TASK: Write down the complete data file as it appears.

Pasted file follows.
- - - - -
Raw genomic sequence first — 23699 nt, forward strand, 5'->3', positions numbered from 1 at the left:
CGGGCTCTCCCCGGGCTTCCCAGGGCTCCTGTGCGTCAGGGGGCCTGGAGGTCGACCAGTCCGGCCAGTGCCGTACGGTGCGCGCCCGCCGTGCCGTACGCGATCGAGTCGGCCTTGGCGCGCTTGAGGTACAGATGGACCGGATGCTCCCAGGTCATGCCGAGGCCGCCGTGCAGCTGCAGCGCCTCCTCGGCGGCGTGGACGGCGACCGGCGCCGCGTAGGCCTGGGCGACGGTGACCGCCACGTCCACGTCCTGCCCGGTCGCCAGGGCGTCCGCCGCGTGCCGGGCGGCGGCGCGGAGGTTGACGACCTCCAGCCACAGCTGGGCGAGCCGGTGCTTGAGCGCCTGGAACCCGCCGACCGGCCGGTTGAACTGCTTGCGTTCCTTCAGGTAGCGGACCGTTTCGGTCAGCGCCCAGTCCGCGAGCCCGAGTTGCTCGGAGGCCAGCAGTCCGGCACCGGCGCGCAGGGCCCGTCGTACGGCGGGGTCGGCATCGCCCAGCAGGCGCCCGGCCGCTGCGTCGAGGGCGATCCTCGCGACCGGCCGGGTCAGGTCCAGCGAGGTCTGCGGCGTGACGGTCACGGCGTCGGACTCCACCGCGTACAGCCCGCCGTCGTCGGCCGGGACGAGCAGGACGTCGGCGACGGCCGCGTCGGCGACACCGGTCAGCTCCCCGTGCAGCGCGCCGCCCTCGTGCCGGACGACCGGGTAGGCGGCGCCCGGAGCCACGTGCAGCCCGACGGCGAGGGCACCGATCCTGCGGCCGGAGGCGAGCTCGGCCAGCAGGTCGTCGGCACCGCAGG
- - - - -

Raw genomic sequence first — 23699 nt, forward strand, 5'->3', positions numbered from 1 at the left:
CGGGCTCTCCCCGGGCTTCCCAGGGCTCCTGTGCGTCAGGGGGCCTGGAGGTCGACCAGTCCGGCCAGTGCCGTACGGTGCGCGCCCGCCGTGCCGTACGCGATCGAGTCGGCCTTGGCGCGCTTGAGGTACAGATGGACCGGATGCTCCCAGGTCATGCCGAGGCCGCCGTGCAGCTGCAGCGCCTCCTCGGCGGCGTGGACGGCGACCGGCGCCGCGTAGGCCTGGGCGACGGTGACCGCCACGTCCACGTCCTGCCCGGTCGCCAGGGCGTCCGCCGCGTGCCGGGCGGCGGCGCGGAGGTTGACGACCTCCAGCCACAGCTGGGCGAGCCGGTGCTTGAGCGCCTGGAACCCGCCGACCGGCCGGTTGAACTGCTTGCGTTCCTTCAGGTAGCGGACCGTTTCGGTCAGCGCCCAGTCCGCGAGCCCGAGTTGCTCGGAGGCCAGCAGTCCGGCACCGGCGCGCAGGGCCCGTCGTACGGCGGGGTCGGCATCGCCCAGCAGGCGCCCGGCCGCTGCGTCGAGGGCGATCCTCGCGACCGGCCGGGTCAGGTCCAGCGAGGTCTGCGGCGTGACGGTCACGGCGTCGGACTCCACCGCGTACAGCCCGCCGTCGTCGGCCGGGACGAGCAGGACGTCGGCGACGGCCGCGTCGGCGACACCGGTCAGCTCCCCGTGCAGCGCGCCGCCCTCGTGCCGGACGACCGGGTAGGCGGCGCCCGGAGCCACGTGCAGCCCGACGGCGAGGGCACCGATCCTGCGGCCGGAGGCGAGCTCGGCCAGCAGGTCGTCGGCACCGCAGG